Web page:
Have you ever made a quadrama?  I try to fill our home school with lots of projects to make the learning as memorable as possible. . . always looking for things that stick in their minds!  We do lots of reading and I have my kids make book projects of their choice about the things they read.  Today my daughter finished reading Mummies in the Morning by Mary Pope Osborne (we love the Magic Treehouse series!).  It was time for a book project!  {Oh, and to find out more about book projects and other things we do to encourage reading at our house, go take a peek at our Bookworms page.}

She decided to craft a quadrama for her project since a pyramid is the perfect shape for a book about Egyptian pyramids.  She loved the project so much though, that I predict many more quadramas in our future, whether or not pyramids have anything to do with it.

How To Make A Quadrama

To make one you need scissors, glue, and 4 pieces of card stock.  We used white so she could color her own pictures.

Start by folding a corner over so it perfectly meets up with the opposite edge.  You are making a square just like you would to begin an origami figure.  Make your crease nice and crisp.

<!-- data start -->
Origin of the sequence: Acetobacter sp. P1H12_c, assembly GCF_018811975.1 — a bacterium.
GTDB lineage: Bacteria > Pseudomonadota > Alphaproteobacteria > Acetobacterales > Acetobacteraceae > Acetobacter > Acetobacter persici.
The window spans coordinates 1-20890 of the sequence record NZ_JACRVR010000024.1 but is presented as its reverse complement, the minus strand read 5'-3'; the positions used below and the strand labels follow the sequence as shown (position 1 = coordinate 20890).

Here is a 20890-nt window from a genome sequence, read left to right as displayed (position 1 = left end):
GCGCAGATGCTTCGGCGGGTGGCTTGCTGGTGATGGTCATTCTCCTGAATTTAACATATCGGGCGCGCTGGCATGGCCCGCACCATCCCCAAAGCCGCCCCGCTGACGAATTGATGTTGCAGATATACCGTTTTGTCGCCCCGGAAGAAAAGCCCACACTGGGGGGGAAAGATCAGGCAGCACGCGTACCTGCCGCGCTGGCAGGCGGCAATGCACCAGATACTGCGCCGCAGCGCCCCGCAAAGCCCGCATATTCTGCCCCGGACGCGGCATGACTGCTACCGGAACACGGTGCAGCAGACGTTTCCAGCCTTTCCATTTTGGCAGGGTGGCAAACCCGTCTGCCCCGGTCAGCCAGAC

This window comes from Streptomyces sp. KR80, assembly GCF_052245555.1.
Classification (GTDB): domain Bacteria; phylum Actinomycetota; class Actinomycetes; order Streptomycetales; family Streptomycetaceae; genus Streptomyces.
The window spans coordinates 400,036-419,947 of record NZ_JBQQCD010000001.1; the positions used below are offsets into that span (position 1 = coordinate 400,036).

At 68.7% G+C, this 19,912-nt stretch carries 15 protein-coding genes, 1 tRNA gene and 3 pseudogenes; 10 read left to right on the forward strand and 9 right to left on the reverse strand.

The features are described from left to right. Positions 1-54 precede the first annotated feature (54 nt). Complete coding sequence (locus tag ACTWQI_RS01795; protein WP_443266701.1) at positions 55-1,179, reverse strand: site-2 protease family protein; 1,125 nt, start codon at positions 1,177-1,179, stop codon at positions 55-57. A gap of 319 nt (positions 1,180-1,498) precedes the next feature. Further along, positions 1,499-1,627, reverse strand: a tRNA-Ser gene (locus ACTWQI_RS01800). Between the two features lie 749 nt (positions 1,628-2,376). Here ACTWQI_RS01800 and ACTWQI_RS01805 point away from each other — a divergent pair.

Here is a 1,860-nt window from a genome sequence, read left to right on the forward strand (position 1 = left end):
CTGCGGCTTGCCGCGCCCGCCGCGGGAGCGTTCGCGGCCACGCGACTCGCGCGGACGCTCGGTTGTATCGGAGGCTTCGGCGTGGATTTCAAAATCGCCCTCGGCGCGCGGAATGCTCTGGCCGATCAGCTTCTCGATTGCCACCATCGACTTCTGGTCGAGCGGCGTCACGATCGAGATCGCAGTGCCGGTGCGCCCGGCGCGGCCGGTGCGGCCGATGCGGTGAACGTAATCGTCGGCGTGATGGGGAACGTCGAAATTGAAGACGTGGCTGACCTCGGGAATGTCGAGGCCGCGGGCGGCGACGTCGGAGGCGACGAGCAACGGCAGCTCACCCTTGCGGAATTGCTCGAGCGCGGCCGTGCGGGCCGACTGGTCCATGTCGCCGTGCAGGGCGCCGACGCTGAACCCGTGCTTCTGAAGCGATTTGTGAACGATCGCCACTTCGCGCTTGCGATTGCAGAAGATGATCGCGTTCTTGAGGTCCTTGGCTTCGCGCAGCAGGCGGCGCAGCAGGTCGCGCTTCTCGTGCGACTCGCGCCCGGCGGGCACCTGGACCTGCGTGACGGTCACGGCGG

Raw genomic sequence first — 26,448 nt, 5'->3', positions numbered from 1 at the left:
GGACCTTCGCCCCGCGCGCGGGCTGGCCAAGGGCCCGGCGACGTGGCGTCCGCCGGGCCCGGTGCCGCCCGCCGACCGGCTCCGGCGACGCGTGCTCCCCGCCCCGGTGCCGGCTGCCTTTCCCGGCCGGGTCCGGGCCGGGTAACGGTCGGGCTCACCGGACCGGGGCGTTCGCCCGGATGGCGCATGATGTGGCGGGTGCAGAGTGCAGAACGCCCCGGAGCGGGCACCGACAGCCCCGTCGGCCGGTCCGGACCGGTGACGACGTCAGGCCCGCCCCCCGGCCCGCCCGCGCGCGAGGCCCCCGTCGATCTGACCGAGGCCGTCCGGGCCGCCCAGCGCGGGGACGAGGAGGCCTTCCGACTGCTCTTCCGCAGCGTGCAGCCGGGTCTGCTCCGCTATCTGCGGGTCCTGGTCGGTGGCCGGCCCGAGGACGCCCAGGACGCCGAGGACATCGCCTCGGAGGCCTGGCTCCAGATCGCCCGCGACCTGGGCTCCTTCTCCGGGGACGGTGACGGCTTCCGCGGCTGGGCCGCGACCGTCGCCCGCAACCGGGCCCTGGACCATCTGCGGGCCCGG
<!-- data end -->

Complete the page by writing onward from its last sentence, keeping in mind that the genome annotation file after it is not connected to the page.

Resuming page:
Now cut off the extra edge carefully, making sure to create a straight cut mark.

Open it up and then fold it again, this time using the other two corners so you will have a criss-cross crease, dividing your square into 4 parts.  Again, make your crease nice and crisp.

Open it back up.  Use your scissors to cut along one of you crease marks just to the center point.  Now you can see how the two flaps can overlap each other.

Apply glue to the bottom of one flap and stick the other one down to it, creating one side of your pyramid. {NOTE: You may want to draw all of the pictures and write the words before actually gluing it all together.  It’s much easier to draw and write when you can lay it out flat on the table.  Make sure to note which sides will show and only draw on those.  When you’re done, glue it all together.}

Now you’ll just do that very same thing 3 more times.  Then glue the backs of each section together to create your quadrama.

You can color scenes from a book, make a section for different characters, or use each section to record something you’re learning about in any subject.  Life cycles of animals fit well on quadramas.  If you are studying a country you could use each section for climate, foods, holidays, and entertainment.  The possibilities are endless.  My daughter wrote up her little report and attached it to the bottom of her quadrama.

Hope you have as much fun making these as we did!

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